It’s a choice, usually a subconscious one, to invest your life and well-being into that of another person. If that other person happens to be a fellow addict—which they often are—you’re not just codependent: you’re co-addicted, too. In addiction recovery, co-addiction is seldom addressed directly. Co-addictions come to light when determining whether or not a patient is co-dependent on someone–typically an enabler–at home.
If you ask a co-addict which person they neglect the most, they’ll probably mention their child, their friend, a parent, or a client. The correct answer would be “Me.” If co-addicts cared for themselves the way anyone should, they wouldn’t be able to invest so much time and energy into the addict at home. Enabling an addict can be a full-time job.
Codependent Relationships in Recovery
The willingness to sacrifice oneself for the sake of others is a fantastic quality to possess. Giving isn’t always the same as helping, however. Self-sacrifice can quickly turn into self-neglect…which leads to low-self esteem…which leads to more self-sacrifice. To outsiders, co-dependent behavior may look like an attempt to control another person, but it’s not control that the co-addict is seeking, nor is it power. It’s self-worth.
Making someone else feel happy makes you feel happy, if only for a little while. Behavioral psychologists believe codependent individuals expect to have their efforts recognized and appreciated, which is seldom the reality when it comes to enablers. Like any other kind of addict, co-addicts abuse their fix—their love for the addict—until it wreaks havoc on their everyday lives. School, work, and hobbies take a backseat to their love. From their point of view, this person needs them now more than ever.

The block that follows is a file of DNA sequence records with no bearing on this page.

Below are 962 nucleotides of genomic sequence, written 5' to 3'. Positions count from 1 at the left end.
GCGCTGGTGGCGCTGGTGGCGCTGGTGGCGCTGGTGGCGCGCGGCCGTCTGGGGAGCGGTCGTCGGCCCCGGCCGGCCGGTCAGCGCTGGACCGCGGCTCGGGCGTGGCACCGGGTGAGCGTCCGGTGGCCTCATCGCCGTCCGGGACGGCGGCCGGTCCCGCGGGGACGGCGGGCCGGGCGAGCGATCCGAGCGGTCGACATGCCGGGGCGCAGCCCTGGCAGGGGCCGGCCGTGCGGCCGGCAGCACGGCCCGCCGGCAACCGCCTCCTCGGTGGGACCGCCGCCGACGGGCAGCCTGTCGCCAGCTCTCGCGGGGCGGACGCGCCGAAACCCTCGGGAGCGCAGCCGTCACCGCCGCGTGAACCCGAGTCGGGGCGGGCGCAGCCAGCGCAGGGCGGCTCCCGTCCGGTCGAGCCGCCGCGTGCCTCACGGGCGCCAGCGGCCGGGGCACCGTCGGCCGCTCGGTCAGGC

Codependency and Co-Addiction
Co-addicts must make a wholehearted decision to put the focus back on themselves. Family-focused recovery programs do a good job honing in on the cycle of co-addiction and the propensities of co-dependency. The more education the co-addict receives on the matter, the more aware they become of their own self-neglecting habits. In treatment, co-addicts learn that they can defend their own well-being without neglecting the other person’s. Ideally, patients with addicted loved ones will be prompted to bring those individuals along to participate in their meetings. No amount of love can trump the training and qualifications of a licensed support team.
Giving up a co-addiction can make someone feel like a monster. A harsh, painful ultimatum might be necessary, but it’s hard to realize—or accept—this course of action on your own. If it feels like things are getting out of control, it’s probably time to take action. Don’t be afraid to make drastic changes—a breakup, a location change, a job switch—on impulse. Flickers of clarity can come and go at random. It’s important to seize them when they strike.
To learn about family counseling addiction recovery services, call Blueprints for Recovery today and begin to heal yourself and your life. (888) 744-9969